Wear a half-size larger If you know you will be wearing your heels for an extended period of time and you will be on your feet nonstop, it might be beneficial to wear either a half-size or a full size larger than your normal shoe size. This accounts for your feet swelling throughout the day and helps prevent pinching and blisters from the backs of your shoes.

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For this, you just spray it all over your feet and let it dry before pulling on your favorite pair of pumps. The spray is made of a blend of, “cooling menthol and certified organic eco-distilled Arnica, Aloe and Ilex,” according to their website. These ingredients are natural anti-inflammatories and pain relievers to keep your feet from hurting and swelling. You can even get the mini size of this spray to keep in your purse for touch-ups when the spray begins to wear off.

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This brand of shoe accessories might be your next favorite in-shoe cushion. They have many different shapes and sizes of shoe inserts to help cushion your feet while walking in heels. However, according to customers’ reviews of the product, their main uses for Foot Petals were to keep their feet from sliding and helping shoes that are slightly too big fit a little better.

GIGGLEMAGAZINE.COM | OCTOBER/NOVEMBER 2018

If your main issue with wearing heels is the fear that you’ll end up with blisters, then fear no longer. There are multiple products to save your feet such as blister bandages and antiblister balm. For best results, both of these should be used as a preventative measure where you apply the balm or bandages all over your feet before putting on your heels. Though many of the bandages can also be used after you already have a blister to cover the wound long enough for it to heal properly on its own.

Yes, you read that right. With the help of the brand Tanya Heath, wearing flats once your heels are starting to hurt your feet is now an attainable goal. She makes shoes with detachable high heels that turn into flats whenever you’re ready to call it a night. Plus, there are several styles of the heels and they’re interchangeable with any of her other shoes so you can have an infinite number of options.

PHOTOS COURTSEY OF MANUFACTURERS

Maxi-Pads in Heels Though some ladies might have been doing this for ages, Hoda Kotb introduced everyone else to the practice on the Today Show by putting a maxi pad (ones without the wings) in her high heels. According to her, they add cushioning to the sole of your foot and relieve some of the pain you might be feeling after walking around all day. Plus, once applied they will stay in place due to the adhesive at the bottom of the maxi pad.


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forks and spoons | delish

Delicious Spins on Tired Sweet Potatoes BY NATALIE RICHOUX

Sweet potatoes are a fall classic, almost as much as apple pie! This season, say good-bye to casseroles and pies and hello to these new spins on this sweet and healthy veggie!

Sweet Potato Salad Ingredients

1 ½ pounds of sweet potatoes ½ cup sweet yellow onion 5 green onion stalks 1 orange pepper, seeded and finely chopped 1 yellow pepper, seeded and finely chopped ½ cup of mayonnaise 1 tablespoon lemon juice 1 teaspoon paprika ½ teaspoon turmeric ½ teaspoon cumin ½ teaspoon red pepper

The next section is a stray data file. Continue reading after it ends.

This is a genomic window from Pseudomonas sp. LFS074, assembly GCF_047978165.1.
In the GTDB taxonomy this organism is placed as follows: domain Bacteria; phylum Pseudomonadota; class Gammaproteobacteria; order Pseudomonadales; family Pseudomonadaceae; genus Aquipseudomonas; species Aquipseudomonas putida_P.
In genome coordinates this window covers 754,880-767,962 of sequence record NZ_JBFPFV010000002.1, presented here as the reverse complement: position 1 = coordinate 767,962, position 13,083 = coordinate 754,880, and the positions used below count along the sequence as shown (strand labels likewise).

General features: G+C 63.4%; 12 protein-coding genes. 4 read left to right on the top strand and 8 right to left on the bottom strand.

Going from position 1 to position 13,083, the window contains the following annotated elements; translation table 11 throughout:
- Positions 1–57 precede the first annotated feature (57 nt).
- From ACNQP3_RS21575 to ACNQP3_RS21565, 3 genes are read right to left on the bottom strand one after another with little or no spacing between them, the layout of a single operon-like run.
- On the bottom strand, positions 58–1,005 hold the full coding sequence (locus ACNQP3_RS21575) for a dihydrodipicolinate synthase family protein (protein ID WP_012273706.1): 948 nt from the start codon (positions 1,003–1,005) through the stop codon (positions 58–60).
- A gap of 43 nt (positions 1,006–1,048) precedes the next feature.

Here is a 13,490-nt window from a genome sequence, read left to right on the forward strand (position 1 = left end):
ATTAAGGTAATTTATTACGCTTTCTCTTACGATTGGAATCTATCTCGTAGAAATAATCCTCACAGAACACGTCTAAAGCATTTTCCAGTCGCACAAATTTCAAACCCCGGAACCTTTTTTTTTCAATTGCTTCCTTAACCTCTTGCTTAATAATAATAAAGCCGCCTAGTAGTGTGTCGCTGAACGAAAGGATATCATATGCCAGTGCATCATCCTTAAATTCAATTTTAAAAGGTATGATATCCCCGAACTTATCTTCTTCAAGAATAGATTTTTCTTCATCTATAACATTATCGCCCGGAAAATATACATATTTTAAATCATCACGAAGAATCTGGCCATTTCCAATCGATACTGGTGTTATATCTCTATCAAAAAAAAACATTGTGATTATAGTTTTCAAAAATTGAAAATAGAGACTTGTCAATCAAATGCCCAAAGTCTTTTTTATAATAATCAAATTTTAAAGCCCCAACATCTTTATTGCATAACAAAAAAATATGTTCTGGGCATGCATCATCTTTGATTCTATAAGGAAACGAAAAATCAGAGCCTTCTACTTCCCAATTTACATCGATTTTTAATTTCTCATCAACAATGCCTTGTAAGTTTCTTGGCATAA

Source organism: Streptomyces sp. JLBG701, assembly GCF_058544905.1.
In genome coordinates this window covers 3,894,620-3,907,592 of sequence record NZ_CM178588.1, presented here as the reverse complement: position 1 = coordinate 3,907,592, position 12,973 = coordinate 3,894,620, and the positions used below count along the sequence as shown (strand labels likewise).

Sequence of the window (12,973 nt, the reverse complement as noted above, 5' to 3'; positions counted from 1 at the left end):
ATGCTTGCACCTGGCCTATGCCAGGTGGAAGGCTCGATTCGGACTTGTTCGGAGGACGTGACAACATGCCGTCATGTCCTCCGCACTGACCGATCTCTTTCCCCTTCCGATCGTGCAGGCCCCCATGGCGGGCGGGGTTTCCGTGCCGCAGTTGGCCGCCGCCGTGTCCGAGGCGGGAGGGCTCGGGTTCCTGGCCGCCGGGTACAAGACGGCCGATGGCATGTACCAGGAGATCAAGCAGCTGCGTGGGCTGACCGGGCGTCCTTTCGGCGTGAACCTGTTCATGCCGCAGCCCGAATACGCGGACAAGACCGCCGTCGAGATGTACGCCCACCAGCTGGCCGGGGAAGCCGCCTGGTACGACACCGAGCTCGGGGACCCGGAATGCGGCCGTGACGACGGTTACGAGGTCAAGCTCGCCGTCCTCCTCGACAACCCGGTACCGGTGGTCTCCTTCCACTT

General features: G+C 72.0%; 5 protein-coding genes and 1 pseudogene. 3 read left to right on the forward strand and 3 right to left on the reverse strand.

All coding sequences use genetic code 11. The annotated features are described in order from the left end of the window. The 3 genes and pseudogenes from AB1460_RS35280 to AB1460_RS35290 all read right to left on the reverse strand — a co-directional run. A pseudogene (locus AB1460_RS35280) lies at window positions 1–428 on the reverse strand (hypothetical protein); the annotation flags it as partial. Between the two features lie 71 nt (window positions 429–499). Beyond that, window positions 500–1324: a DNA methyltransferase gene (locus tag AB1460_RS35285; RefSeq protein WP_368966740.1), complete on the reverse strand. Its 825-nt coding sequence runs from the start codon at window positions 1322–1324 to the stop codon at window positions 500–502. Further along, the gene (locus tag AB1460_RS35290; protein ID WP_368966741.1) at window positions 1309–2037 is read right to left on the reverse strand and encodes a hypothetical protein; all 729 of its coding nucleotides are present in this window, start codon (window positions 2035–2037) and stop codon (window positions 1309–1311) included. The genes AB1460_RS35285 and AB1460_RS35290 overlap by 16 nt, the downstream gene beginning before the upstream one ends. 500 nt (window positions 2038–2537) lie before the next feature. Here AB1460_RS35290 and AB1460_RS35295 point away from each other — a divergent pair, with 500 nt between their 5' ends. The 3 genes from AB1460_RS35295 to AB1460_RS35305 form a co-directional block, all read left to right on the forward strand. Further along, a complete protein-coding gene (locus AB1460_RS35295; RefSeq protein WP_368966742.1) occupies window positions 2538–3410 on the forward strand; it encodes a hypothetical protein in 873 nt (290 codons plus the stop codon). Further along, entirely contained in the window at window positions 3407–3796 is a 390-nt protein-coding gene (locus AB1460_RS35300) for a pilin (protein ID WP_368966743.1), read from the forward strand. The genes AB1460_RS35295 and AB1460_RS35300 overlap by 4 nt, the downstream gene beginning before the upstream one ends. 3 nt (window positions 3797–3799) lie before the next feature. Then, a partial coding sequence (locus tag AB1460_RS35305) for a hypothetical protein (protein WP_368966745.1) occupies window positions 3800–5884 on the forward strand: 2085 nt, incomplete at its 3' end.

Directions

1. Wash, peel and dice the sweet potatoes and add to a large pot of water. Bring the water to a boil and cook potatoes for 20 minutes (or until tender). Strain the potatoes and leave in strainer to cool.

Roasted Sweet Potatoes with Cocoa Honey Glaze Ingredients

4 sweet potatoes ½ cup honey 2 tablespoons cocoa powder ½ teaspoon vanilla extract

Directions 1. Wash the potatoes thoroughly and peel the skins. Once you have peeled

the potatoes, slice into thin, even pieces (preferably with a mandoline as sweet potatoes tend to be dense and hard). Place the slices on a baking sheet with aluminum foil and sprinkle lightly with cocoa powder.

2. Place the baking sheet in the oven at 425 degrees Fahrenheit for 45 minutes. 3. While the potatoes cook, combine the honey, cocoa powder and vanilla extract and mix until fully incorporated (warming the honey can make it easier to mix).

2. While the potatoes cool, finely dice your sweet onion and measure out ½ cup; thinly slice the green onion stalks; slice open the orange and yellow peppers and remove the seeds completely. Once the seeds have been removed, finely chop the peppers. 3. Once the potatoes cool, transfer to a large dish and add the sweet onion, green onion and peppers. In a separate bowl, mix the rest of your ingredients together and whisk until all ingredients are fully incorporated. Add mixture to the potatoes and mix thoroughly. Refrigerate and serve.

4. Once the potatoes have cooked fully and are tender, pour the honey cocoa glaze on top and serve immediately.

GIGGLEMAGAZINE.COM | OCTOBER/NOVEMBER 2018

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forks and spoons | delish

Sugar & Spice & Everything Sweet Potato Ingredients

3 sweet potatoes 3 tablespoons olive oil 1 tablespoon dark brown sugar ½ tablespoon red pepper flakes ¾ teaspoon kosher salt ½ teaspoon chili powder ½ teaspoon turmeric ½ teaspoon onion powder ½ teaspoon cayenne pepper ¼ teaspoon garlic powder

Directions

1. Preheat oven to 435 degrees Fahrenheit. Wash, peel and slice potatoes (preferably with a mandoline as sweet potatoes tend to be dense and hard). Place sweet potatoes on a cooking tray and brush with olive oil. 2. Mix dry ingredients together and sprinkle onto potatoes.

Mashed (Sweet) Potatoes Ingredients

4 large sweet potatoes ½ cup of honey 2 tablespoons of fresh ginger 2 tablespoons brown sugar 1 teaspoon cinnamon 1 teaspoon nutmeg

Directions